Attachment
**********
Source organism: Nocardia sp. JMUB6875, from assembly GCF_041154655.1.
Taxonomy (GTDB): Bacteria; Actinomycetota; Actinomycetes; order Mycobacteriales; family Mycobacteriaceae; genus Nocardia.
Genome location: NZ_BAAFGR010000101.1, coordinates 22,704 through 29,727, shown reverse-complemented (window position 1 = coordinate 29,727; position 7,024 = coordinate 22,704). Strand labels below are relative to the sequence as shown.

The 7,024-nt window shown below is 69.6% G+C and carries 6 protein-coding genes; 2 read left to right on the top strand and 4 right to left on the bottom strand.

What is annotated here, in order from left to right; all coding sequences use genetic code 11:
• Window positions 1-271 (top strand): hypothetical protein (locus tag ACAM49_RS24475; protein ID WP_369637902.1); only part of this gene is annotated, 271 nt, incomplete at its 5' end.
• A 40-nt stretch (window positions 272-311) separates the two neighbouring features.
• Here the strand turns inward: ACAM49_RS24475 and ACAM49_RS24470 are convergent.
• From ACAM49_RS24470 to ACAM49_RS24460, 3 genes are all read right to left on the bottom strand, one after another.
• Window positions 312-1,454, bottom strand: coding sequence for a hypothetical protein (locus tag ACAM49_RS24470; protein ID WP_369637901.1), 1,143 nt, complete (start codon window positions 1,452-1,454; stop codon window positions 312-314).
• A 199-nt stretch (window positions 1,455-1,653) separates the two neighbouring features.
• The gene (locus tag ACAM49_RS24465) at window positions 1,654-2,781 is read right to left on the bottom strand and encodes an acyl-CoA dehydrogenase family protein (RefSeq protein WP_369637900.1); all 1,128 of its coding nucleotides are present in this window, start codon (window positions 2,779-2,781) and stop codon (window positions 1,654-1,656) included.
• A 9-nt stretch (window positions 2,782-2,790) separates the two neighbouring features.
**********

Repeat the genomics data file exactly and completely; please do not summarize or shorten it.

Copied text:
Source organism: Nocardia sp. JMUB6875, from assembly GCF_041154655.1.
Taxonomy (GTDB): Bacteria; Actinomycetota; Actinomycetes; order Mycobacteriales; family Mycobacteriaceae; genus Nocardia.
Genome location: NZ_BAAFGR010000101.1, coordinates 22,704 through 29,727, shown reverse-complemented (window position 1 = coordinate 29,727; position 7,024 = coordinate 22,704). Strand labels below are relative to the sequence as shown.

The 7,024-nt window shown below is 69.6% G+C and carries 6 protein-coding genes; 2 read left to right on the top strand and 4 right to left on the bottom strand.

What is annotated here, in order from left to right; all coding sequences use genetic code 11:
• Window positions 1-271 (top strand): hypothetical protein (locus tag ACAM49_RS24475; protein ID WP_369637902.1); only part of this gene is annotated, 271 nt, incomplete at its 5' end.
• A 40-nt stretch (window positions 272-311) separates the two neighbouring features.
• Here the strand turns inward: ACAM49_RS24475 and ACAM49_RS24470 are convergent.
• From ACAM49_RS24470 to ACAM49_RS24460, 3 genes are all read right to left on the bottom strand, one after another.
• Window positions 312-1,454, bottom strand: coding sequence for a hypothetical protein (locus tag ACAM49_RS24470; protein ID WP_369637901.1), 1,143 nt, complete (start codon window positions 1,452-1,454; stop codon window positions 312-314).
• A 199-nt stretch (window positions 1,455-1,653) separates the two neighbouring features.
• The gene (locus tag ACAM49_RS24465) at window positions 1,654-2,781 is read right to left on the bottom strand and encodes an acyl-CoA dehydrogenase family protein (RefSeq protein WP_369637900.1); all 1,128 of its coding nucleotides are present in this window, start codon (window positions 2,779-2,781) and stop codon (window positions 1,654-1,656) included.
• A 9-nt stretch (window positions 2,782-2,790) separates the two neighbouring features.